Jesus’ heart reached out to these Pharisees and teachers of the law, just as it did for these “sinners.” He wanted to teach them something very important. So, he told them a series of parables. As you may recall, a parable is a story using everyday elements to teach a spiritual truth. The parable of the Lost Son is the last of the parables that Jesus told them. All three dealt with the attitude God has to those people who are brought to repentance.
The parable begins with a request from the younger son of two brothers. He said to his father, “Father, give me my share of the estate.” Jesus points to a custom of the day. When the shares of inheritance were split up, it was the custom to divide the estate by one more than the number of sons you had. The eldest son would receive double the amount of the others. So, in this case, the father was asked to split his estate three ways between his two sons. The eldest son was expected to stay and carry on the family business, while the others went elsewhere. There was one thing that was unusual about this request. It was customary to wait until the father had died, before you got your share. However, the younger son is impatient to get away from his family, and he demanded it right now. The father granted his request.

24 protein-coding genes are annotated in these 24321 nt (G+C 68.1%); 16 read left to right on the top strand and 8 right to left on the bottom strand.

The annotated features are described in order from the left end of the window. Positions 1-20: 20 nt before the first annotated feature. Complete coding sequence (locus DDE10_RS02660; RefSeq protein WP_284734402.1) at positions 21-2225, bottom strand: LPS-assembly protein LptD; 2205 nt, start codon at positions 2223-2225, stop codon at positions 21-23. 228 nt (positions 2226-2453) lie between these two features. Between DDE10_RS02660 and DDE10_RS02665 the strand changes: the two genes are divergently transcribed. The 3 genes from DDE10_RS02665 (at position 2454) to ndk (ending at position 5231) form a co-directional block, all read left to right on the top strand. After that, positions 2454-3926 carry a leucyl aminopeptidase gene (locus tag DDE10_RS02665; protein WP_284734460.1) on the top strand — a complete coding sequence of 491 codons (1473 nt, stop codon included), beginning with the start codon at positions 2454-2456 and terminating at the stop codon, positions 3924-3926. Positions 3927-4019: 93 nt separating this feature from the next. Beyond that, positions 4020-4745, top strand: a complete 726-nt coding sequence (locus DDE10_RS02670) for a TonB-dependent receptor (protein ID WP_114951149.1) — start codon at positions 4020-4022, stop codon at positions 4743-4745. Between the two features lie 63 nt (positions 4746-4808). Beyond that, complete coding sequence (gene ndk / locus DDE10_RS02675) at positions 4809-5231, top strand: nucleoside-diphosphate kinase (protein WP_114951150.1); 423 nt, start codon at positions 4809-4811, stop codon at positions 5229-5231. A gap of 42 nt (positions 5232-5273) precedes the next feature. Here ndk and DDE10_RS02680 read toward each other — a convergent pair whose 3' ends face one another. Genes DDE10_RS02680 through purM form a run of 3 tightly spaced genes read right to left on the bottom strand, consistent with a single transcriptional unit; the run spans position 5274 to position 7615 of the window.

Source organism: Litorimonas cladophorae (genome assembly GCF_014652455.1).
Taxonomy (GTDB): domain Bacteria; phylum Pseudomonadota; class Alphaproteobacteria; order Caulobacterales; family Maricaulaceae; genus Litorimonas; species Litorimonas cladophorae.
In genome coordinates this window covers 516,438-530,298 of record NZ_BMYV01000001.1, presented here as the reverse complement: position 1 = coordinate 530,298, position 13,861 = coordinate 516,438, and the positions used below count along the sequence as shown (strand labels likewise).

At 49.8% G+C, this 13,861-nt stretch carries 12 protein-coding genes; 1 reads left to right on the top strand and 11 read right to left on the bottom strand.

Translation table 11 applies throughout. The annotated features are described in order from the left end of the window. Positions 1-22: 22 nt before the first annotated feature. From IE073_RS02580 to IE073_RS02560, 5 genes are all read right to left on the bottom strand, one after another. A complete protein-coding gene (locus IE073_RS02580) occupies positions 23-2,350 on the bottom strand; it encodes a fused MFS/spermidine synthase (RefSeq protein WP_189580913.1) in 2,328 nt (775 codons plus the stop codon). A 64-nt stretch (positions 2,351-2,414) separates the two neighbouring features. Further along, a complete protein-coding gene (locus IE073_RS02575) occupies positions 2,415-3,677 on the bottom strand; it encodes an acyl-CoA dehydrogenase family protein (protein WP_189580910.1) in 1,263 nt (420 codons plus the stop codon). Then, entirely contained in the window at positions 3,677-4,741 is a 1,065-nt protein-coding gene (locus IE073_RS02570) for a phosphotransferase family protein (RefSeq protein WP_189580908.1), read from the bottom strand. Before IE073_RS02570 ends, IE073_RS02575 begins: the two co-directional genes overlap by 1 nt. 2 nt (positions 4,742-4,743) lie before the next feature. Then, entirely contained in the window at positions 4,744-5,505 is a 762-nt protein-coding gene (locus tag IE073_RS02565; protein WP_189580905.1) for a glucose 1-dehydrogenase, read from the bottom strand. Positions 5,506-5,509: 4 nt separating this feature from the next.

Isn’t the attitude of the younger son easy to find today? So often, children can’t wait to get away from home, away from their parents’ rules and watchful eyes and start living life the way that they want to. Our sinful natures also want to get away from God’s commands and go out, having a good time. We feel like we are our own boss, that we are accountable only to ourselves. We want to be free from all of the oppressive rules that God has laid out and have fun instead. The devil tricks us into thinking that God’s way is bad, stifling and that sinning is true freedom.